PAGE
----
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Arizona county cracking down on illegal campsites

The campground is located on state trust land (private land owned by the state) and generates revenue for programs such as the Arizona School for the Deaf and Blind.

YAVAPAI COUNTY, Ariz. — Drugs, child endangerment and felony arrest warrants are rampant on land just north of Cottonwood, police said. Yavapai County Sheriff's Office.

A small city of sorts has formed over time on state trust land along Bill Gray Road, a popular spot for camping and hiking. Since the pandemic, YCSO says they've seen more and more people living closer to the road. As crime in the area has increased, so have calls to the sheriff's office. That's when Sergeant Steven Warburton began concentrating forest patrols in the area.

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His unit is tasked with enforcing rules and regulations on state trust lands to crack down on illegal camping.

“We will be sending out a group of deputies to contact all individuals who are camping on state trust lands,” Warburton said. “We will be checking permits to make sure they have the necessary permits to be recreational and camping on state trust lands.”

State Trust Lands

State trust land is privately owned by the state and provides revenue for programs such as the Arizona School for the Deaf and Blind and the Arizona State Hospital. It is also one of the main sources of funding for K-12 public schools. The land generates revenue for the state by selling parcels of land or leasing land to ranchers, as in the area around Bill Gray Road.

“The last thing we want is for the campground to get vandalized to the point where it's ruined for everybody, that's our biggest mission,” Warburton said, “Just trying to hold people responsible and make sure they understand the rules, because if they go too far, they end up being closed down because it's too much damage and there are too many issues.”

Camping is allowed on state trust lands with a 14-day permit, and when YCSO began patrolling the area after the pandemic, they found many people without permits, many of whom had been there for longer than 14 days.

Ruin it for everyone

“One of the biggest issues is the lack of respect for the community and the land,” Warburton said. “There's a lot of litter and a lot of crime.”

The area had become a sort of refuge for those hiding out with arrest warrants.

The day 12News followed the police investigation, YCSO was pursuing someone.

“Today, our detective unit will be conducting a search for individuals who are said to be staying at this location,” Warburton explained in a detailed briefing on April 3. “There is a lot of activity occurring here.”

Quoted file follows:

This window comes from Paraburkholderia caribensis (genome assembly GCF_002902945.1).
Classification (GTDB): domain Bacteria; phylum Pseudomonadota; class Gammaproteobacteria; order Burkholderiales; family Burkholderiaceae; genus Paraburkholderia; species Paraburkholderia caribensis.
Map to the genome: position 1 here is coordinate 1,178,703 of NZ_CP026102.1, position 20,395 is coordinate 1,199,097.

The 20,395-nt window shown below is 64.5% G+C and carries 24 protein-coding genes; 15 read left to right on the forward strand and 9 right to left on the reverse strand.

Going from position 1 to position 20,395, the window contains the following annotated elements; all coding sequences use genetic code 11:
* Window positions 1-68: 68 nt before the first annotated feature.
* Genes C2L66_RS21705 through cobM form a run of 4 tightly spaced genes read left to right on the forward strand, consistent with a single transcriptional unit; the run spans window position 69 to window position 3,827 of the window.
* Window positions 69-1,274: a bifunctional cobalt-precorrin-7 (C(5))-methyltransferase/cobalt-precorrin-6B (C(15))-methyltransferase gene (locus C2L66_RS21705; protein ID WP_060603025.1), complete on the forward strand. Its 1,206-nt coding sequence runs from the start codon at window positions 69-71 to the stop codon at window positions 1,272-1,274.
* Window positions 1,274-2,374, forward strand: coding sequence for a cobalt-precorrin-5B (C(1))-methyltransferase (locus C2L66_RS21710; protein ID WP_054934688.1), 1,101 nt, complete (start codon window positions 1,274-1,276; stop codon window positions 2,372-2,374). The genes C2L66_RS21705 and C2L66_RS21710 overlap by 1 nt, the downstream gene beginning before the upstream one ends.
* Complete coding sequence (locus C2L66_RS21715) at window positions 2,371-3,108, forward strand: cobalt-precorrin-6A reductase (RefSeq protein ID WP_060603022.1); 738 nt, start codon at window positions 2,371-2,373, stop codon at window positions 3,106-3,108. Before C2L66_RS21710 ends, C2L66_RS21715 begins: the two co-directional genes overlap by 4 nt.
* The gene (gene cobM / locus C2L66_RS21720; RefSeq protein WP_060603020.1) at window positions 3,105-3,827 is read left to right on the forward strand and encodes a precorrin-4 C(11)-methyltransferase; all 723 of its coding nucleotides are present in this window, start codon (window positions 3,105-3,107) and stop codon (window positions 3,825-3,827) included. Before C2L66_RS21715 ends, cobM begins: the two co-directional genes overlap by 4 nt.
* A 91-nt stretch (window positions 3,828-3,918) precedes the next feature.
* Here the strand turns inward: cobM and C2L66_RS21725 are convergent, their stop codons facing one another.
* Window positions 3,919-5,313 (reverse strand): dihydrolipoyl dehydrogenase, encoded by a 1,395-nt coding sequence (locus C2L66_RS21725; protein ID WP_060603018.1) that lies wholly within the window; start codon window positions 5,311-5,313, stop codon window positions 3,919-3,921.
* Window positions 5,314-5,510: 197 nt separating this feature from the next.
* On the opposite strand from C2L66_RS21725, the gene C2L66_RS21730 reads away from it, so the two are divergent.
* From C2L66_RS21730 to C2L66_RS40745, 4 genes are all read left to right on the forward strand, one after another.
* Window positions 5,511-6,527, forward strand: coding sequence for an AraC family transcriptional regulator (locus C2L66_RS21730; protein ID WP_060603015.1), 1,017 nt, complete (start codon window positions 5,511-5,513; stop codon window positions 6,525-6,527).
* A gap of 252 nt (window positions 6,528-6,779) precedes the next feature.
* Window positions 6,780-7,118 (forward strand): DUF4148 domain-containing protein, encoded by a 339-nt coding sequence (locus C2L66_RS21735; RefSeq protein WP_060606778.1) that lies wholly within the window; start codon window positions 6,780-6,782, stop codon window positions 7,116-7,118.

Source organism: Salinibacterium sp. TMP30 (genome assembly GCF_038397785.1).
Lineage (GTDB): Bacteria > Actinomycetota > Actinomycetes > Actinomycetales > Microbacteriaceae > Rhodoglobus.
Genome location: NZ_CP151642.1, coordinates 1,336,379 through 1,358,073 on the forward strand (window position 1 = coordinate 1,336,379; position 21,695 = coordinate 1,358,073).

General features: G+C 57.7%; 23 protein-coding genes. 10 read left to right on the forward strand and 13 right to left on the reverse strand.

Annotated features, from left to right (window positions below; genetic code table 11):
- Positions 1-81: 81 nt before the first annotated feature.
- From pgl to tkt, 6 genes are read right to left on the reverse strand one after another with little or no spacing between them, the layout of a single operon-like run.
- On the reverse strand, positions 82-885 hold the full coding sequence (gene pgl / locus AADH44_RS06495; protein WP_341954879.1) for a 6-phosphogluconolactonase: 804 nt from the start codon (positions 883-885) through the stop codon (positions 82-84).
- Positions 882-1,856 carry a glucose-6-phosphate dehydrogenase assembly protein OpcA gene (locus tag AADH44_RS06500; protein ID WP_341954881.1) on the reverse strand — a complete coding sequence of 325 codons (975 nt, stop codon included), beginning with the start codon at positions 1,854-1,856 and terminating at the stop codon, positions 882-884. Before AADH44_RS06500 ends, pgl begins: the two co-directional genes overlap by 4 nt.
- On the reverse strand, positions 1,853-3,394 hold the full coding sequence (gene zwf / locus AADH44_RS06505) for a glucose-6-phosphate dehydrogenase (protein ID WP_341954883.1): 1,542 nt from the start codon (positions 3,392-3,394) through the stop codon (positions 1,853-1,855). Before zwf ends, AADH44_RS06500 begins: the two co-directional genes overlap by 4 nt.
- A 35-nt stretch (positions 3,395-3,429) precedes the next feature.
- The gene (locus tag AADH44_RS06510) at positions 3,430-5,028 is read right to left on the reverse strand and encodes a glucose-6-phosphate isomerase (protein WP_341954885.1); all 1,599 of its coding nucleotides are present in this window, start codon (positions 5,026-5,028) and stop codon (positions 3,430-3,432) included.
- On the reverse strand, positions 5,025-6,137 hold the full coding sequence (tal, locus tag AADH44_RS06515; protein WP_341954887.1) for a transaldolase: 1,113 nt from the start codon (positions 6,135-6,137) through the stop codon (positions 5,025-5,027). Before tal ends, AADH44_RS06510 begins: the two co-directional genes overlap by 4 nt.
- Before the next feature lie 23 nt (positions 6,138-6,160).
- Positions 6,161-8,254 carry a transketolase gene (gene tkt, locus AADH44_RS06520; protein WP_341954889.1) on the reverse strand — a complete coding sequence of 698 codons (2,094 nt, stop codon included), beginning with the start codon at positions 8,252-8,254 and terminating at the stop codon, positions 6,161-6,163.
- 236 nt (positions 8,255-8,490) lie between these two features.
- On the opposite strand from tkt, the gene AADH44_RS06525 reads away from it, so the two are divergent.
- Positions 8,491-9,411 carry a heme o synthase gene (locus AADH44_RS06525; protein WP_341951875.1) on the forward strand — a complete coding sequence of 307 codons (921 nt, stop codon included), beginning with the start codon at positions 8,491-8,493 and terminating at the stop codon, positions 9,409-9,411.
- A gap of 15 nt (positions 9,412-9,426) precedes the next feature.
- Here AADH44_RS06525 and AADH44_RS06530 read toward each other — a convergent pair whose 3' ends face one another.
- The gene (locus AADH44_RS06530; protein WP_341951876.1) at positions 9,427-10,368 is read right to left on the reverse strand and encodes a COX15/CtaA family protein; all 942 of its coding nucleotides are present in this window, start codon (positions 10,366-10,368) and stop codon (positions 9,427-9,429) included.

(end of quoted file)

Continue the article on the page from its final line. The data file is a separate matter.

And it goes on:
According to the sheriff's office, the increase in illegal camping has made it difficult for legal campers to find a spot and feel safe. A group of hikers called out to Warburton at the scene on April 3 to complain about campers blocking a hiking trail.

Not everyone agrees

The sheriff's office says the crackdown on illegal camps is to keep the area safe and enforce state trust land regulations, but some legal campers don't feel it's a problem worth addressing.

“The land is there, it's our land, we're paying for it,” said Marilyn Neilson, who spends about two-thirds of the year camping in the country. “When we have land that we're paying for and the local council puts up signs saying no camping, it's like buying a house and then being told you can't live in it.”

Looking around, it's hard to tell the difference between state trust lands and national forest lands, where you don't need a permit to camp, and Nielson, a Michigan native, couldn't understand why private individuals could lease state land.

Still, she felt the state's trust land regulations were too aggressive in their enforcement.

“I'm a homeowner myself and own several properties, and I understand not wanting things to be broken, but making people feel like criminals is not the answer,” she said.

It's getting better

Warburton and his unit have made it a point to patrol the Bill Gray Road area once or twice a month for the past few years, and he told 12News that at first it felt like a lawless area.

“When we were first looking into the details, there were child abuse cases and we had to call Child Services a lot,” Warburton said. “There were a lot of arrests on warrants. There was a little bit of everything.”

During the April 3rd raid, conditions improved significantly: three tickets were issued for trespassing and one person was arrested on an outstanding warrant.

“The little details seem to be paying off,” Warburton said. “Before, we were writing a ton of tickets, and before that, we were dealing with a lot of criminal activity that was going on there. Now, it's cleaner. People are following the rules. They do the 14-day limit and then they leave. It seems 10 times better than it was a few years ago.”

Warburton advises people considering camping outside of designated campgrounds to check whether the land is federally, privately or state owned. The Arizona Department of Lands has maps showing land ownership.

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